The Atomic Force Microscope (AFM) has been used for the characterization of polydimethylsiloxane (PDMS) surfaces
with embedded, randomly dispersed micron-sized glass beads as a model system for a nano-topographical composite
material with adjacent hydrophobic/hydrophilic areas. The use of lateral force microscopy (LFM) for the differentiation
of regions within a composite material allowed for a mapping of the position of the hydrophilic glass beads, the
determination of the height of the protruding beads and the surface area of the glass. Material properties of the PDMS
were obtained from AFM contact-mode scans, contact angle measurements and from Fourier transform infrared
spectroscopy for both, unexposed surfaces and surfaces exposed for 3 hours with a 185 nm deep UV light source. The
UV exposure was found to have an effect on the lateral force signal via a change in the stiffness of the PDMS but the
resulting lower contrast was still sufficient for the discrimination of the different regions.
Fungal growth is concentrated in elongated tips, called hyphae, which have the tendency to maintain their direction of growth. Hyphal tips exhibit a number of tropisms in response to various factors e.g. nutrients, light, physical contact.Irradiation in the area of hyphal tips with a 1064 nm laser affected shown a sensing mechanism within the fungal tip. The result of this was a change of growth direction caused by Spitzenkoerper's tendency to move away from the trap. The manipulation of the growth orientation of fungi in microstructures using focused laser beam has the potential to help the understanding of space search algorithms used by microorganisms.
The identification and differentiation of colours is a relatively problematic task for colour-impaired and partially vision-impaired persons and an impossible one for completely blind. In various contexts, this leads to a loss of independence or an increased risk of harm. The identification of colour using optoelectronic devices, on the other hand, can be done precisely and inexpensively. Additionally, breakthroughs in miniaturising and integrating colour sensors into biological systems may lead to significant advances in electronic implants for alleviating blindness. Here we present a functional handheld device developed for the identification of colour, intended for use by the vision-impaired. We discuss the features and limitations of the device and describe in detail one target application - the identification of different banknote denominations by the blind.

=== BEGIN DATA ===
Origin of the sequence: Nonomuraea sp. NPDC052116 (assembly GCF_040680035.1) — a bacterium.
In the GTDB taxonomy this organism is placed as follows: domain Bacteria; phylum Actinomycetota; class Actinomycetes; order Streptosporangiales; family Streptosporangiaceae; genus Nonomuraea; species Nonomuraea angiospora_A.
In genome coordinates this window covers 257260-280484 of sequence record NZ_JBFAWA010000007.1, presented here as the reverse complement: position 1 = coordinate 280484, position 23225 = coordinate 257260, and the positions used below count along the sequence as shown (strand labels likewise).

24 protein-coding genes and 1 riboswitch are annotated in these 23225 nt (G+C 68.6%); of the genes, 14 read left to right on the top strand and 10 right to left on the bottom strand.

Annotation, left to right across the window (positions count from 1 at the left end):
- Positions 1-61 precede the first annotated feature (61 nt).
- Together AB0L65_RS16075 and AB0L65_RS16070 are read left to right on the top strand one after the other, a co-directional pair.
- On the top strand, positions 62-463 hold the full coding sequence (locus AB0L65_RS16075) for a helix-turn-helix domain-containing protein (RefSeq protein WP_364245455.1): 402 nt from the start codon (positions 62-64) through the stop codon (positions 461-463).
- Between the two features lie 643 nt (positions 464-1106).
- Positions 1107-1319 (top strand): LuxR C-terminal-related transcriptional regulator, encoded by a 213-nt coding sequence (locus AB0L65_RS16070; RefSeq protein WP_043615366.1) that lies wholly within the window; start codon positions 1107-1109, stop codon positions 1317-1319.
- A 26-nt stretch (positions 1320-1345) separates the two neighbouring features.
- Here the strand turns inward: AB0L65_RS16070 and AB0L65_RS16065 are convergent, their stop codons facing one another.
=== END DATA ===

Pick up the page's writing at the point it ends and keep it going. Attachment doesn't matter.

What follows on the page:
The non-invasive or minimally invasive real-time spectral analysis of tissue and biological fluids in vivo would be of great assistance for diagnosis and monitoring of a wide range of diseases. We propose here a novel microdevice capable of determining the reflectance spectrum of a sample using a set of micrometer-sized light emitting diodes and a patch of photosensitive material. The purported device would be wireless and remote-powered via RF magnetic fields and due to its dimensions would be suitable as a long-term implant, for example for monitoring glucose levels in diabetics. We present a design for this device, discuss its limitations and suggest some applications, including its use for in vivo biochemical assays.